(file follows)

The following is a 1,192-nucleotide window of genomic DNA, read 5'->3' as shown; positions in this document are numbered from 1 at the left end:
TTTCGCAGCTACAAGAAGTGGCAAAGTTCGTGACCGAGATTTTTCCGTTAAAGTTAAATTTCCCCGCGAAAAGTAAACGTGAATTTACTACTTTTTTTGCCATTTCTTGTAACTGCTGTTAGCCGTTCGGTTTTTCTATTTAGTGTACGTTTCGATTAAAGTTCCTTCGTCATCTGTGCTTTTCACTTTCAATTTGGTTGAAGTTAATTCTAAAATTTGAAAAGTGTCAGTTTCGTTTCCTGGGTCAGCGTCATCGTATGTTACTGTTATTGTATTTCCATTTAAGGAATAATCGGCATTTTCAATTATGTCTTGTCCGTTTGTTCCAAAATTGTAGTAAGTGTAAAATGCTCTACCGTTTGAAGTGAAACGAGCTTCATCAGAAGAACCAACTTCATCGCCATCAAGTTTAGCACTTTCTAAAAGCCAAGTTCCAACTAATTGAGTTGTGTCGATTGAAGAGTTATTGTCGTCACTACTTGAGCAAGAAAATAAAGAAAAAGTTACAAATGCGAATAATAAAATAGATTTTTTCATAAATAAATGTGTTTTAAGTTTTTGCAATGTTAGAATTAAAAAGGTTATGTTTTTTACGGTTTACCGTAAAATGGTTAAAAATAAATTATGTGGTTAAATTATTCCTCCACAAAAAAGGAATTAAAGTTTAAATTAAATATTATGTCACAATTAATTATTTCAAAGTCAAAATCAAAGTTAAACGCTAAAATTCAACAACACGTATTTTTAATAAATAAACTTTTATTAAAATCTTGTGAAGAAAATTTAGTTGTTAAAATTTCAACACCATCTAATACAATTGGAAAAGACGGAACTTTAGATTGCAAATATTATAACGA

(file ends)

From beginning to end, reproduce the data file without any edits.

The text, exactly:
The following is a 1,192-nucleotide window of genomic DNA, read 5'->3' as shown; positions in this document are numbered from 1 at the left end:
TTTCGCAGCTACAAGAAGTGGCAAAGTTCGTGACCGAGATTTTTCCGTTAAAGTTAAATTTCCCCGCGAAAAGTAAACGTGAATTTACTACTTTTTTTGCCATTTCTTGTAACTGCTGTTAGCCGTTCGGTTTTTCTATTTAGTGTACGTTTCGATTAAAGTTCCTTCGTCATCTGTGCTTTTCACTTTCAATTTGGTTGAAGTTAATTCTAAAATTTGAAAAGTGTCAGTTTCGTTTCCTGGGTCAGCGTCATCGTATGTTACTGTTATTGTATTTCCATTTAAGGAATAATCGGCATTTTCAATTATGTCTTGTCCGTTTGTTCCAAAATTGTAGTAAGTGTAAAATGCTCTACCGTTTGAAGTGAAACGAGCTTCATCAGAAGAACCAACTTCATCGCCATCAAGTTTAGCACTTTCTAAAAGCCAAGTTCCAACTAATTGAGTTGTGTCGATTGAAGAGTTATTGTCGTCACTACTTGAGCAAGAAAATAAAGAAAAAGTTACAAATGCGAATAATAAAATAGATTTTTTCATAAATAAATGTGTTTTAAGTTTTTGCAATGTTAGAATTAAAAAGGTTATGTTTTTTACGGTTTACCGTAAAATGGTTAAAAATAAATTATGTGGTTAAATTATTCCTCCACAAAAAAGGAATTAAAGTTTAAATTAAATATTATGTCACAATTAATTATTTCAAAGTCAAAATCAAAGTTAAACGCTAAAATTCAACAACACGTATTTTTAATAAATAAACTTTTATTAAAATCTTGTGAAGAAAATTTAGTTGTTAAAATTTCAACACCATCTAATACAATTGGAAAAGACGGAACTTTAGATTGCAAATATTATAACGA